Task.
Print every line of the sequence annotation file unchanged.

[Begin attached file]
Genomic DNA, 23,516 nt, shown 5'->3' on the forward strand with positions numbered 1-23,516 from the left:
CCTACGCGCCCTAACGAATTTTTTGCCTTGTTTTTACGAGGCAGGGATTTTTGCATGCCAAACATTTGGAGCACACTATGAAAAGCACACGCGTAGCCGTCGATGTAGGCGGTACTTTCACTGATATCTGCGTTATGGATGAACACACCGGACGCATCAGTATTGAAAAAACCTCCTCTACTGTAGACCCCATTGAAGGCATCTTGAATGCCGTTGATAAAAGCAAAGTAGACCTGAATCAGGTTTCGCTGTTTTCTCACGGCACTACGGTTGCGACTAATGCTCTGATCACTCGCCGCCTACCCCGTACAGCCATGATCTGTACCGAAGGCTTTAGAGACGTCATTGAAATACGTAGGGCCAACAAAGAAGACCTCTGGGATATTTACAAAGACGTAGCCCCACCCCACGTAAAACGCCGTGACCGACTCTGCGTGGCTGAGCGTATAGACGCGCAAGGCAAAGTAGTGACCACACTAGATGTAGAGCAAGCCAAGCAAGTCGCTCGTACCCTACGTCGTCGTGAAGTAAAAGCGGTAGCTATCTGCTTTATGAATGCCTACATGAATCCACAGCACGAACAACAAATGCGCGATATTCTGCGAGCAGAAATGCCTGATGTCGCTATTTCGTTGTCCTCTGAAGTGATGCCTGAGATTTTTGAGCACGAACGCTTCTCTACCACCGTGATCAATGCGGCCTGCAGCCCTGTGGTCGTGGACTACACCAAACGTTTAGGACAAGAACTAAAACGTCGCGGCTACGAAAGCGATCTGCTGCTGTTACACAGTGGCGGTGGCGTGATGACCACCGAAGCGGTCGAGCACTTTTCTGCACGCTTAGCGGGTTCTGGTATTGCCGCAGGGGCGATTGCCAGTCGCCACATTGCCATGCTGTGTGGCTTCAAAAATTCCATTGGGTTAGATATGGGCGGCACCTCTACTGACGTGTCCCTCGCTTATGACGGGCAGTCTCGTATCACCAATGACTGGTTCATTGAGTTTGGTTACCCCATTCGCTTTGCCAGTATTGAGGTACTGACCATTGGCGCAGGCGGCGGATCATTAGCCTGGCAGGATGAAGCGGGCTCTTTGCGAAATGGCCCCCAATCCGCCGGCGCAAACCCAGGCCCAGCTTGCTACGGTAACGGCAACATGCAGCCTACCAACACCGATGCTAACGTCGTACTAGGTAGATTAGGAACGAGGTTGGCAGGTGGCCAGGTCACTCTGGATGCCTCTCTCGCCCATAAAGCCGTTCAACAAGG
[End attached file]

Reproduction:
Genomic DNA, 23,516 nt, shown 5'->3' on the forward strand with positions numbered 1-23,516 from the left:
CCTACGCGCCCTAACGAATTTTTTGCCTTGTTTTTACGAGGCAGGGATTTTTGCATGCCAAACATTTGGAGCACACTATGAAAAGCACACGCGTAGCCGTCGATGTAGGCGGTACTTTCACTGATATCTGCGTTATGGATGAACACACCGGACGCATCAGTATTGAAAAAACCTCCTCTACTGTAGACCCCATTGAAGGCATCTTGAATGCCGTTGATAAAAGCAAAGTAGACCTGAATCAGGTTTCGCTGTTTTCTCACGGCACTACGGTTGCGACTAATGCTCTGATCACTCGCCGCCTACCCCGTACAGCCATGATCTGTACCGAAGGCTTTAGAGACGTCATTGAAATACGTAGGGCCAACAAAGAAGACCTCTGGGATATTTACAAAGACGTAGCCCCACCCCACGTAAAACGCCGTGACCGACTCTGCGTGGCTGAGCGTATAGACGCGCAAGGCAAAGTAGTGACCACACTAGATGTAGAGCAAGCCAAGCAAGTCGCTCGTACCCTACGTCGTCGTGAAGTAAAAGCGGTAGCTATCTGCTTTATGAATGCCTACATGAATCCACAGCACGAACAACAAATGCGCGATATTCTGCGAGCAGAAATGCCTGATGTCGCTATTTCGTTGTCCTCTGAAGTGATGCCTGAGATTTTTGAGCACGAACGCTTCTCTACCACCGTGATCAATGCGGCCTGCAGCCCTGTGGTCGTGGACTACACCAAACGTTTAGGACAAGAACTAAAACGTCGCGGCTACGAAAGCGATCTGCTGCTGTTACACAGTGGCGGTGGCGTGATGACCACCGAAGCGGTCGAGCACTTTTCTGCACGCTTAGCGGGTTCTGGTATTGCCGCAGGGGCGATTGCCAGTCGCCACATTGCCATGCTGTGTGGCTTCAAAAATTCCATTGGGTTAGATATGGGCGGCACCTCTACTGACGTGTCCCTCGCTTATGACGGGCAGTCTCGTATCACCAATGACTGGTTCATTGAGTTTGGTTACCCCATTCGCTTTGCCAGTATTGAGGTACTGACCATTGGCGCAGGCGGCGGATCATTAGCCTGGCAGGATGAAGCGGGCTCTTTGCGAAATGGCCCCCAATCCGCCGGCGCAAACCCAGGCCCAGCTTGCTACGGTAACGGCAACATGCAGCCTACCAACACCGATGCTAACGTCGTACTAGGTAGATTAGGAACGAGGTTGGCAGGTGGCCAGGTCACTCTGGATGCCTCTCTCGCCCATAAAGCCGTTCAACAAGG